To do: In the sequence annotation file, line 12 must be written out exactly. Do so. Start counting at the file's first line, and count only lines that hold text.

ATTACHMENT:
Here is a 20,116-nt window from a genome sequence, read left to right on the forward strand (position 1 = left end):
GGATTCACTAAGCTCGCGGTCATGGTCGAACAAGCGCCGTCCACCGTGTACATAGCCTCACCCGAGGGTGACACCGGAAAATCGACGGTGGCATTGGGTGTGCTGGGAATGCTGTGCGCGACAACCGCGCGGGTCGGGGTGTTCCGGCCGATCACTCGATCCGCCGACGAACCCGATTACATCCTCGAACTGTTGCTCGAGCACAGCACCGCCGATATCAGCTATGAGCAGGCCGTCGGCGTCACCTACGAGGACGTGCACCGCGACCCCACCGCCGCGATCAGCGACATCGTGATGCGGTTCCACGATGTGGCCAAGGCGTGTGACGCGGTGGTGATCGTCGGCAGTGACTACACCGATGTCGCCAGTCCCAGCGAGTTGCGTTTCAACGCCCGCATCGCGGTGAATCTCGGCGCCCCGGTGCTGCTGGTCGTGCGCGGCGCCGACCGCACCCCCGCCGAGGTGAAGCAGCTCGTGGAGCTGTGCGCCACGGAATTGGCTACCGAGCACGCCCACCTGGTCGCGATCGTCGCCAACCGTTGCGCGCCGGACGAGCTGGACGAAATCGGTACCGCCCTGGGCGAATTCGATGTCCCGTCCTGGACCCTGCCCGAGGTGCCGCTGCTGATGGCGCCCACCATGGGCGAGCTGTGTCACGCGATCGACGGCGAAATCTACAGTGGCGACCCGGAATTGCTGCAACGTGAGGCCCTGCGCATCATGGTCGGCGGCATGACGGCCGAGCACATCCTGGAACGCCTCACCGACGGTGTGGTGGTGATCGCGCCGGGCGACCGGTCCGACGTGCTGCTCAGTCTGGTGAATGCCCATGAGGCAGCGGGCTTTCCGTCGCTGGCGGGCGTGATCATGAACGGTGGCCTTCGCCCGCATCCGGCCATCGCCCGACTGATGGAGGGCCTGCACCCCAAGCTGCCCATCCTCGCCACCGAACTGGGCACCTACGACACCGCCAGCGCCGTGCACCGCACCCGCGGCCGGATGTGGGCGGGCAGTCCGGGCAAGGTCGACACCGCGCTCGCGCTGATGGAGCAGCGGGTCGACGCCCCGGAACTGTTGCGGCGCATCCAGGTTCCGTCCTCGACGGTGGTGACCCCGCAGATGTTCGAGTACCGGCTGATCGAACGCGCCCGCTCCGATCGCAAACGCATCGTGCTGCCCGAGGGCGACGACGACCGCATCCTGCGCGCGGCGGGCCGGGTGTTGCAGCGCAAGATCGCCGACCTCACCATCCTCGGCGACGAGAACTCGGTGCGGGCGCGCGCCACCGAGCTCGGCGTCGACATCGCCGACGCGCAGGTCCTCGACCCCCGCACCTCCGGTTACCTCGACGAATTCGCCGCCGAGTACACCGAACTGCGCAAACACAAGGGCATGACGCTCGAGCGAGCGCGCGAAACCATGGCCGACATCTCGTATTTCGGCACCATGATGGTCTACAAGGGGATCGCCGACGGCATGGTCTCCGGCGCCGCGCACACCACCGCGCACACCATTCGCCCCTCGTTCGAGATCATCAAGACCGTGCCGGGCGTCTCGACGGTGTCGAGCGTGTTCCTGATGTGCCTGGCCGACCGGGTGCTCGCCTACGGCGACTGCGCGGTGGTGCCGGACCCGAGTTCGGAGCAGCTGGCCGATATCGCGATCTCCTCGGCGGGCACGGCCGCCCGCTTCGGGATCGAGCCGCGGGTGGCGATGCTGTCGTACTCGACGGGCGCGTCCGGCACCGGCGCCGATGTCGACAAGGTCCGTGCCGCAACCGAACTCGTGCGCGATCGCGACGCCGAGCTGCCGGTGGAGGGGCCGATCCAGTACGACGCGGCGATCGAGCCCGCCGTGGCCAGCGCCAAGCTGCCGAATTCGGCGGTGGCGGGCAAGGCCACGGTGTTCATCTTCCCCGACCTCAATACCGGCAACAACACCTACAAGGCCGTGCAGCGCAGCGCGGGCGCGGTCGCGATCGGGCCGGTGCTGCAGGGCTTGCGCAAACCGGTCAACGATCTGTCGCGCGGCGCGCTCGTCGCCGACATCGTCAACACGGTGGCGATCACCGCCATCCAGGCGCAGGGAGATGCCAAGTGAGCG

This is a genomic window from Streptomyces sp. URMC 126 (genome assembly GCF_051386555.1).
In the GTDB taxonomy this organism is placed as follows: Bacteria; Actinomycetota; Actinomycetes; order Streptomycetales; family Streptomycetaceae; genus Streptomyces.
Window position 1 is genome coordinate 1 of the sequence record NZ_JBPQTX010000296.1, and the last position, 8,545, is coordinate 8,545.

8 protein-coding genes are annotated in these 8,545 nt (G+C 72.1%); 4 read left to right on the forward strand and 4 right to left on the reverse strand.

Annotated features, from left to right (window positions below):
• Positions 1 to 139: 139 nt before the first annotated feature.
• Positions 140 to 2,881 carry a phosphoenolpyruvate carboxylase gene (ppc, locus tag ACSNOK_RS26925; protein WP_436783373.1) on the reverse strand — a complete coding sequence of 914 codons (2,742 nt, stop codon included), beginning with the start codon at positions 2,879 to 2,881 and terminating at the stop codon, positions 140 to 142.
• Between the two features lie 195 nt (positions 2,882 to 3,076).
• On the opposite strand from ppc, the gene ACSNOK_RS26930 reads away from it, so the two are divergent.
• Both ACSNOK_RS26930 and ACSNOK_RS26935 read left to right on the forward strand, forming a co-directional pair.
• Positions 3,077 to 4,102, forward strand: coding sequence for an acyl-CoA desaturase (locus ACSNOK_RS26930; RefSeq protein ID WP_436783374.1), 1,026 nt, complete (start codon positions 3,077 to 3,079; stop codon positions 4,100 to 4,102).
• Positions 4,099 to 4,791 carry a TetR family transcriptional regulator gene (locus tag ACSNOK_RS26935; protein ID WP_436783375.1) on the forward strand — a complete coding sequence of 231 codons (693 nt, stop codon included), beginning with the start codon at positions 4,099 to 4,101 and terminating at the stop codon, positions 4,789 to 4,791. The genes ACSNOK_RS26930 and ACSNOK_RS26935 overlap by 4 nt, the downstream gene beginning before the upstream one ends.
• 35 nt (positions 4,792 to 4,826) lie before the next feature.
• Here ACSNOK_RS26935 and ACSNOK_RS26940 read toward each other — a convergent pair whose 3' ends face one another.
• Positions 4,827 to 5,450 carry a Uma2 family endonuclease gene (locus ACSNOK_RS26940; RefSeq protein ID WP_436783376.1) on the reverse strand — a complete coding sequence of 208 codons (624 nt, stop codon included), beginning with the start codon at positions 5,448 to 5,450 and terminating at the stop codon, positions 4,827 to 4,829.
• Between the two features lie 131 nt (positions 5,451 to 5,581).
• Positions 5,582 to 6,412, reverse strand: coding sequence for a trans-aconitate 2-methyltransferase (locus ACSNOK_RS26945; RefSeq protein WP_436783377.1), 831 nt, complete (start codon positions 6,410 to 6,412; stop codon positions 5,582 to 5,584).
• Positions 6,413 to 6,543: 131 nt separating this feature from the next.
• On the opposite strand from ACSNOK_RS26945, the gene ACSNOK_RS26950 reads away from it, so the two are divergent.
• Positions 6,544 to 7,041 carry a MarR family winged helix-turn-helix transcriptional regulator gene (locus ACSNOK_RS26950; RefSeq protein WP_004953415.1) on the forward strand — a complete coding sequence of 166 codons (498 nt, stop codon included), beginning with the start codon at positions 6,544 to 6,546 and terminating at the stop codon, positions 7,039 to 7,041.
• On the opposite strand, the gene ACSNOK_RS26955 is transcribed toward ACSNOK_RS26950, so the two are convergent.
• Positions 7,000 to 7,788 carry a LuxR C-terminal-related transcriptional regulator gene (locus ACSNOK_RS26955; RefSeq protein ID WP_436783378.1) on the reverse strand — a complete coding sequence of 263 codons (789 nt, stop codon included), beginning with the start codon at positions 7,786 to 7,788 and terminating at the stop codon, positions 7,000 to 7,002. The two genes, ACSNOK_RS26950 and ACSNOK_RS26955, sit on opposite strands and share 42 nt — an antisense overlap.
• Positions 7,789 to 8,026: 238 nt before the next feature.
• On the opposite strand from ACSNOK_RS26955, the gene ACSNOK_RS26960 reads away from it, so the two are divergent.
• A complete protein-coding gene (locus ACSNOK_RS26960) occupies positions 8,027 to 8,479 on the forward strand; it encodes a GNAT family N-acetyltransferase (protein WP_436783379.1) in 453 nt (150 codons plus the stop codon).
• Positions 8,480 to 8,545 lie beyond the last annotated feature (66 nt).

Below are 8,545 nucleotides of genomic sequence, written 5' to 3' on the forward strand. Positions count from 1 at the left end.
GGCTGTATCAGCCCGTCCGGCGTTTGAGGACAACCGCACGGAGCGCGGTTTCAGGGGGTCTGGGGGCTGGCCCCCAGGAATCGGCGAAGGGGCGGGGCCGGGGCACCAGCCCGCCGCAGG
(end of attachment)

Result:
• Both ACSNOK_RS26930 and ACSNOK_RS26935 read left to right on the forward strand, forming a co-directional pair.